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Sunday Insights: Alexa Wajed on We Wanted a Revolution: Black Radical Women, 1965–85

Sunday, April 29, 2018

2 pm EDT

Lona Foote (American, 1948–1993). Blondell Cummings performing “Blind Dates” at Just Above Midtown Gallery, November 1982, 1982. Photograph, 10 x 8 inches (25.4 x 20.3 cm). Special Collections and University Archives, Rutgers University Libraries. © Estate of Lona Foote, courtesy of Howard Mandel

FREE with museum admission 
FREE for Members
1905 Building, North Galleries

On select Sundays during We Wanted a Revolution: Black Radical Women, 1965–85, the Albright-Knox will host conversations inspired by the exhibition led by local women of color, including artists, activists, educators, and more. This Sunday's talk will feature artist, chef, and educator Alexa Wajed. Learn More and View Full Schedule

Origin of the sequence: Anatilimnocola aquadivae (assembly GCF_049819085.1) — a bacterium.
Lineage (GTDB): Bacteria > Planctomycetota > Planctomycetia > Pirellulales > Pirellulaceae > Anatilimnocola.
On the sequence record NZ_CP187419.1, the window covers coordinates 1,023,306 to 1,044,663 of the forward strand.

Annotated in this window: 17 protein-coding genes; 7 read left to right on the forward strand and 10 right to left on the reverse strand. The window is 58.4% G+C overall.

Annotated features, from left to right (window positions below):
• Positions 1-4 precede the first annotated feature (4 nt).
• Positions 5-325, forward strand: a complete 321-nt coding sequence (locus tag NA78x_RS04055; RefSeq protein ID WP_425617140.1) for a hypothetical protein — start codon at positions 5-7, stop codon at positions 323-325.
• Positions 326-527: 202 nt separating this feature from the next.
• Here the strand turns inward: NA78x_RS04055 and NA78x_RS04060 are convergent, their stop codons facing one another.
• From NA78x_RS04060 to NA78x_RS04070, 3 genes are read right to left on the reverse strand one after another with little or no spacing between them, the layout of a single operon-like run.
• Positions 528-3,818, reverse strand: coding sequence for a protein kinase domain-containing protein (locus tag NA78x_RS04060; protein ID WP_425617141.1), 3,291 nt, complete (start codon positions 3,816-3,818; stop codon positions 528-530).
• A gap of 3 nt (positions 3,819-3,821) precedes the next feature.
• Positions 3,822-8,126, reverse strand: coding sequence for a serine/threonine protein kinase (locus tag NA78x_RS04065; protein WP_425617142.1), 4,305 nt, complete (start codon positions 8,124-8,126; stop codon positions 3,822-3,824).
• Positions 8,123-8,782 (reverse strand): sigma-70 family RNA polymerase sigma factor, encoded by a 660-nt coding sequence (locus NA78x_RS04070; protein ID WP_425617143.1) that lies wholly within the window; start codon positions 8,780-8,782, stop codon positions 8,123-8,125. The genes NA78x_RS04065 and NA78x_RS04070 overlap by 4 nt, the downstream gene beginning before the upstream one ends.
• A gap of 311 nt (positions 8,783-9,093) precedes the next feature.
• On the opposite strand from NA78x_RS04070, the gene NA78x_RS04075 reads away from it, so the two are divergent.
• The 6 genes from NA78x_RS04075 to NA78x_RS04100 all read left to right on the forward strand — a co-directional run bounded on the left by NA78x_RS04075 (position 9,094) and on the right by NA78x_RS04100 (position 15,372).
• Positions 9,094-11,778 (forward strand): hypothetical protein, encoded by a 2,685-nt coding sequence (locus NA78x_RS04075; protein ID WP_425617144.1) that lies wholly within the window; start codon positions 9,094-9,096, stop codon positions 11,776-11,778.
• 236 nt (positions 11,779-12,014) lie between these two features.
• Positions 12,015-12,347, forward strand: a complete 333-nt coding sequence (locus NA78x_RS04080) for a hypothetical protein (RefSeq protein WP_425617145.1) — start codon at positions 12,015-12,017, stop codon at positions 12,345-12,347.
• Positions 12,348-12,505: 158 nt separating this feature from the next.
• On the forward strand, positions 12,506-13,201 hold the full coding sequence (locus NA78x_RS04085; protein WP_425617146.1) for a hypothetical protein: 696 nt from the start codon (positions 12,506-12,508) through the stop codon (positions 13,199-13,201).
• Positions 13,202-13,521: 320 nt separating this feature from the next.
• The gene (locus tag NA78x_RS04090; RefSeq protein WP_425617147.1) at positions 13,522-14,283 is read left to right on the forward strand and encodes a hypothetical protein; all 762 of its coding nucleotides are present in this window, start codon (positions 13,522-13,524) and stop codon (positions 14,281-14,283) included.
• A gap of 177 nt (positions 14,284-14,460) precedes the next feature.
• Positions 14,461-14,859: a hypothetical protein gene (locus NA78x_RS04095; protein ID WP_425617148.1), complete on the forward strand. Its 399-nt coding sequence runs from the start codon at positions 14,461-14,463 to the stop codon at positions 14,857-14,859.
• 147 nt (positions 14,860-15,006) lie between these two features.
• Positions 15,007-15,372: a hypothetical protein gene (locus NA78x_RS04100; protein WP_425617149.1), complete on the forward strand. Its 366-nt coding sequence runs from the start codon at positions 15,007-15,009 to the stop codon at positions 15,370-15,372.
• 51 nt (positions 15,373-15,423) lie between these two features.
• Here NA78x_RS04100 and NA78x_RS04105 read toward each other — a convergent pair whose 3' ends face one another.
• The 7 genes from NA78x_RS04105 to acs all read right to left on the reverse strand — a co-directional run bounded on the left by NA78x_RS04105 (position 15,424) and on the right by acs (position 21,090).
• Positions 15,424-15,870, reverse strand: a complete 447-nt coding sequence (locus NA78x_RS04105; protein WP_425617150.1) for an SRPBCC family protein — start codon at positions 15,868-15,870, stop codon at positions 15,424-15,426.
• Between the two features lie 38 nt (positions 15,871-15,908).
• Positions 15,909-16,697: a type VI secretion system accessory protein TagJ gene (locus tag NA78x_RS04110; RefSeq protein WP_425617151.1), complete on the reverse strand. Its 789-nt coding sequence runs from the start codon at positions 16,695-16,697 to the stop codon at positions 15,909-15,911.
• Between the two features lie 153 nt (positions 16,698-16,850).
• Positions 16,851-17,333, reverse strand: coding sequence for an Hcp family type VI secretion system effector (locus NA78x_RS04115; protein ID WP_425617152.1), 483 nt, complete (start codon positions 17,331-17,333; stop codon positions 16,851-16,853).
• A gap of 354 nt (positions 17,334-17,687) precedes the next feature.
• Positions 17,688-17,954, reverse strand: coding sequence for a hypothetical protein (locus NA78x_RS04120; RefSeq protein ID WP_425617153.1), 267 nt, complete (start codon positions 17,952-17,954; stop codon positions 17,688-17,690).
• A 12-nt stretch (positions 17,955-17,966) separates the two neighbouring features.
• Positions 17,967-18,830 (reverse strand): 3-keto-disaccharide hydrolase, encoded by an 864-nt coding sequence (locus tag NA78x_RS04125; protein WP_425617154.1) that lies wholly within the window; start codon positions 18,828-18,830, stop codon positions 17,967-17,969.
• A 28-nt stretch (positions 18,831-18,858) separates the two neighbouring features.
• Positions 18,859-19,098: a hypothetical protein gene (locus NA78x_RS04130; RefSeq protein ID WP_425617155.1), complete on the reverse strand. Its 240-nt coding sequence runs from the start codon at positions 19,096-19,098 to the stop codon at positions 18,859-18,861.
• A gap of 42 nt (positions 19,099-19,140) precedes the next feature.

About the Speaker

Alexa Wajed is a Buffalo-born creative entrepreneur, a visual artist, trained chef, and jewelry designer. Alexa, along with her husband Edreys Wajed, owned a greeting card and stationery design company for nearly 20 years, which enabled them to open a brick-and-mortar gallery, Gallery 51, on Elmwood Avenue in the early 2000s, one of the few black-owned businesses on the strip at the time. 

Alexa received her Bachelor's degree in hospitality management from Canisius College and participated in a semester abroad in Bulle, Switzerland. After many years in the corporate sector, Alexa returned back to school to earn an additional degree in culinary arts from Erie Community College and had the unique opportunity to have an externship on the Amalfi Coast in Positano, Italy, for ten weeks. 

Currently, Alexa is an adjunct professor at a local college, a mother of two young boys, and makes time to serve a faithful and growing clientele as a personal chef. She enjoys servicing people in need, mentoring youth, and creating abstract art along with unique hand-painted jewelry, which is sold online ( and in several local gift shops and galleries.

Program Sponsors

Support for educational components of We Wanted a Revolution: Black Radical Women, 1965–85 has been provided by a grant from the Community Foundation for Greater Buffalo.